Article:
It would be fairly straightforward to do so, because there are recognised bodies for certification to make sure that, for example, forest fibres come from forests with sustainable management in place. It is still, regrettably, a minority way of thinking; only 10% of world forests today are certified, although the figure is around 25-30% for industrial timber. But one has to start somewhere, and the existence of groups like the Forest Stewardship Council (FSC) and the Programme for the Endorsement of Forest Certification (PEFC) would make it fairly easy for investors to be sure that the assets they were investing in were suitably green. And that, perhaps, could have a demonstration effect encouraging others to move in the same direction.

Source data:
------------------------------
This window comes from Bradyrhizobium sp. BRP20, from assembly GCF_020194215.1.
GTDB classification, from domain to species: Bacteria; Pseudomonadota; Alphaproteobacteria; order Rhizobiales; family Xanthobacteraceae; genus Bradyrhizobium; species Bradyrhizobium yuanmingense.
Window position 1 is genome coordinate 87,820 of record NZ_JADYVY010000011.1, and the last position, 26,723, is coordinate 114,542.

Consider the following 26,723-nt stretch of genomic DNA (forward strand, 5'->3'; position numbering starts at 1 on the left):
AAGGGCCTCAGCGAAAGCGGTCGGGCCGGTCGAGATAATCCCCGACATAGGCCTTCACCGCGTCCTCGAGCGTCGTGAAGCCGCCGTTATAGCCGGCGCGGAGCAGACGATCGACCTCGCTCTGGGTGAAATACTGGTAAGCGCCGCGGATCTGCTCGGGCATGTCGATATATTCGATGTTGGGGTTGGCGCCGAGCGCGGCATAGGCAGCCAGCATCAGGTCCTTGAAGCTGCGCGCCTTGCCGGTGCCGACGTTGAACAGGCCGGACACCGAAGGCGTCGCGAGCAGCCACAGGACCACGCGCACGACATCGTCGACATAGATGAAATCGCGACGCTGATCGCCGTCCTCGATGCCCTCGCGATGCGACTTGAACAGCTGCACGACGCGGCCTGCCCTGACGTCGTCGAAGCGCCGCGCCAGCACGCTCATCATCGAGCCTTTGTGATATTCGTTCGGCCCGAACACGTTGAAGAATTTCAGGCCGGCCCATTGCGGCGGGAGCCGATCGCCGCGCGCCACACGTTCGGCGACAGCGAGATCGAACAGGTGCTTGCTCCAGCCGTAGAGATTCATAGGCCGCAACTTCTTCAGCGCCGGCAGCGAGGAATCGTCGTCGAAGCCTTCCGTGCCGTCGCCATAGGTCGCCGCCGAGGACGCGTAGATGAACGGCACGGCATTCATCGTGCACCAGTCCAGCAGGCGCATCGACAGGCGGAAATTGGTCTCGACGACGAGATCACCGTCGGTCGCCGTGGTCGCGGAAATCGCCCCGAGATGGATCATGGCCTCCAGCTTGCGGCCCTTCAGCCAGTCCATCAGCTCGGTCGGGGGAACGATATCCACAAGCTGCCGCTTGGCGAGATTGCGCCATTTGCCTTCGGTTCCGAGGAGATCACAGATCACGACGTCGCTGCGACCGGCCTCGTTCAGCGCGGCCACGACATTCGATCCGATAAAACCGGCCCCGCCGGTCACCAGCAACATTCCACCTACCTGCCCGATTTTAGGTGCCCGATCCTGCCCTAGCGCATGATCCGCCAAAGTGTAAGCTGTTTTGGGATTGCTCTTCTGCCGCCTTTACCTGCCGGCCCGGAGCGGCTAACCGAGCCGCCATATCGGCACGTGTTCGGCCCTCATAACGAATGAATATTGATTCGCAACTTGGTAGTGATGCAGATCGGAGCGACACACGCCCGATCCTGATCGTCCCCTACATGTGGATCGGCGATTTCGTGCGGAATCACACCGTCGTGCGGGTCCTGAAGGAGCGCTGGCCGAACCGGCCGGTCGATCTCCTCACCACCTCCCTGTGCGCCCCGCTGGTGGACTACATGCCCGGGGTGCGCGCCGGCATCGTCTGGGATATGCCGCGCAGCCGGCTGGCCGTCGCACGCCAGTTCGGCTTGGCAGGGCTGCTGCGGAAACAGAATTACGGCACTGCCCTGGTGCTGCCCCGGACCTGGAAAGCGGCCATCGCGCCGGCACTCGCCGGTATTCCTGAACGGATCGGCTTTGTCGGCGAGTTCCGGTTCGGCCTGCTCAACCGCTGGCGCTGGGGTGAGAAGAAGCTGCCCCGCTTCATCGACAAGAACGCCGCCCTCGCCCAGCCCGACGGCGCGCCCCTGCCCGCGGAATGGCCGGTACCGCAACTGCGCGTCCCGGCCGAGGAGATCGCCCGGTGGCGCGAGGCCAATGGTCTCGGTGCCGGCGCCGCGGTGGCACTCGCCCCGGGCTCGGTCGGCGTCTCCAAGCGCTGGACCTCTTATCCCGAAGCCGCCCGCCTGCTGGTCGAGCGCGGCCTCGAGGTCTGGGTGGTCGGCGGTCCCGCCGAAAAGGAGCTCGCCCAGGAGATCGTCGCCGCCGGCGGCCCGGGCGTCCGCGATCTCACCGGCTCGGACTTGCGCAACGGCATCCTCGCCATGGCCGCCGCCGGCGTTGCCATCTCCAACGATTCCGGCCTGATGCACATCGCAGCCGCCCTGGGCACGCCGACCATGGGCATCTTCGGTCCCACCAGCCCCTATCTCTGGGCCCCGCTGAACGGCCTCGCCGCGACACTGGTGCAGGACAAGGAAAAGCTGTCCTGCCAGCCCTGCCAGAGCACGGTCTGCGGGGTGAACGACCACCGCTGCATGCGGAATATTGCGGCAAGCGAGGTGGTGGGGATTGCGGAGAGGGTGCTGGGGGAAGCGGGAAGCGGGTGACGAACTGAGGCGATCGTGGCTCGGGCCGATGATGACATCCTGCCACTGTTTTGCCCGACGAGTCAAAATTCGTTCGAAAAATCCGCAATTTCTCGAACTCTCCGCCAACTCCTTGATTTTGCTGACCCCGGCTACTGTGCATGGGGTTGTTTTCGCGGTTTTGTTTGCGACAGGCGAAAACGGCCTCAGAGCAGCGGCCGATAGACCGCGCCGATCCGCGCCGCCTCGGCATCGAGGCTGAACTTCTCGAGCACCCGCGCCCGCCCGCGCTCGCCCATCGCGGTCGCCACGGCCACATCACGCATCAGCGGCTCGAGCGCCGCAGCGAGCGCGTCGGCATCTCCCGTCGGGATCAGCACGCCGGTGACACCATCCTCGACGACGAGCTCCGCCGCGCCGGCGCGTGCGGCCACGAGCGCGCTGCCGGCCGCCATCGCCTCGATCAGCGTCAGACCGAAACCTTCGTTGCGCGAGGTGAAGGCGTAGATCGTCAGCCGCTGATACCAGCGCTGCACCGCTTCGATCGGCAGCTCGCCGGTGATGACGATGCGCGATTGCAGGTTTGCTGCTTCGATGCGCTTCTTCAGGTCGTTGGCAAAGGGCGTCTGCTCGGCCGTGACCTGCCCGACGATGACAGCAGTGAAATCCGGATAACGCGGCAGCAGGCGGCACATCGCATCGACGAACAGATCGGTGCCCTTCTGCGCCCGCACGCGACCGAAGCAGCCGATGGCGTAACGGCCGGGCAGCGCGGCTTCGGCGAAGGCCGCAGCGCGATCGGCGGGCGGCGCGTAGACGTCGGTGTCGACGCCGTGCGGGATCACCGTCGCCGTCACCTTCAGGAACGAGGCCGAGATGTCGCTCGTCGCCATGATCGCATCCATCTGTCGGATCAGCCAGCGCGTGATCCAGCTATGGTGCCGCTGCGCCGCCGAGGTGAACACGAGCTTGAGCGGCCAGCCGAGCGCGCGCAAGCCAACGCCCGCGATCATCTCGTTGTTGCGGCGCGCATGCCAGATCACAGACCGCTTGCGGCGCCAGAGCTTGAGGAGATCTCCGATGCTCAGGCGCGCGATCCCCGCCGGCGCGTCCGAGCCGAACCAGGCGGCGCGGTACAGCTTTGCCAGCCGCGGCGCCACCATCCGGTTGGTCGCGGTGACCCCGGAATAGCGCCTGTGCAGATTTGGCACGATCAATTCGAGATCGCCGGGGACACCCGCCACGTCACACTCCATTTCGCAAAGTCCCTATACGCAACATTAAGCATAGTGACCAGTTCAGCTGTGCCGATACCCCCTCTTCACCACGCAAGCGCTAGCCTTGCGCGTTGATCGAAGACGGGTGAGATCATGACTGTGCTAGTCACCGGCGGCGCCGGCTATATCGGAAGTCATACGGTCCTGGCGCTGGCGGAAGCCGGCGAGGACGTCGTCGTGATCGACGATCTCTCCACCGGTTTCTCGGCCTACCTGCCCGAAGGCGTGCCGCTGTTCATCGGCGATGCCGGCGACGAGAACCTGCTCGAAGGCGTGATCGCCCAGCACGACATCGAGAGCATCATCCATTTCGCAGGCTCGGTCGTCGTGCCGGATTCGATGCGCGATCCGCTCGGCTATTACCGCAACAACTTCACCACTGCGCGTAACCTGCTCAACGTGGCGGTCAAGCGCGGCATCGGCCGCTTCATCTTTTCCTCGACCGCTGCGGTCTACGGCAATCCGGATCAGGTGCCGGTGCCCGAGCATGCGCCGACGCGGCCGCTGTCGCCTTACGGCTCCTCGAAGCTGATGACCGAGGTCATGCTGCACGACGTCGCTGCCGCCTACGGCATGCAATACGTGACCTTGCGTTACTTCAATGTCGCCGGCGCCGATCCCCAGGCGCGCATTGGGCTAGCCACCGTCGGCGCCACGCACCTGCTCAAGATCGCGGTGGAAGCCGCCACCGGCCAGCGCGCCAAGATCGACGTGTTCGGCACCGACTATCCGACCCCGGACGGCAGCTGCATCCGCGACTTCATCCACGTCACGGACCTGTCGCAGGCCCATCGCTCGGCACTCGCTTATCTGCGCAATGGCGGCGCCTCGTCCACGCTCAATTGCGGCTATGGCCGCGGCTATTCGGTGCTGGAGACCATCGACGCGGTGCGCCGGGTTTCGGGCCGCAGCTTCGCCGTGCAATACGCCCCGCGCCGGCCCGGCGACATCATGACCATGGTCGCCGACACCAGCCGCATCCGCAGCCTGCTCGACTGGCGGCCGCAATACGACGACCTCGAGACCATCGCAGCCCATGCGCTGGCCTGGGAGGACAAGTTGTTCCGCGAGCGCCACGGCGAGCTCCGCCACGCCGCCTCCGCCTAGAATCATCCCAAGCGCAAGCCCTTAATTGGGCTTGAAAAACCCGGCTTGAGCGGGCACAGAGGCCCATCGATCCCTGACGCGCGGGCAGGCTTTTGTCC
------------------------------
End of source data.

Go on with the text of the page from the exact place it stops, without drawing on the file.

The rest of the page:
It is to be hoped so, because today the situation is bleak. In August the  Washington DC-based World Resources Institute published findings saying that, despite significant efforts to reduce their deforestation, Brazil saw a rate of tree cover loss that increased by more than 16% in 2013-14, and Indonesia’s by 30%. And they are no longer the worst offenders: More than 62% of tropical tree cover loss in 2014 occurred outside those two countries, with new areas of concern including the Mekong Basin, the Gran Chaco of South America, West Africa, and Madagascar. Indonesia and Brazil are, the WRI says, the sixth and seventh highest greenhouse gas emitting countries in the world, thanks largely to land use change. They need their forests. “Both countries have made ambitious commitments to reduce emissions from deforestation, and both experienced promising declines in tree cover loss in 2013 and earlier,” say Mikaela Weisse and Rachael Petersen in the report. “The increase in tree cover loss in 2014 therefore comes as a disappointment.”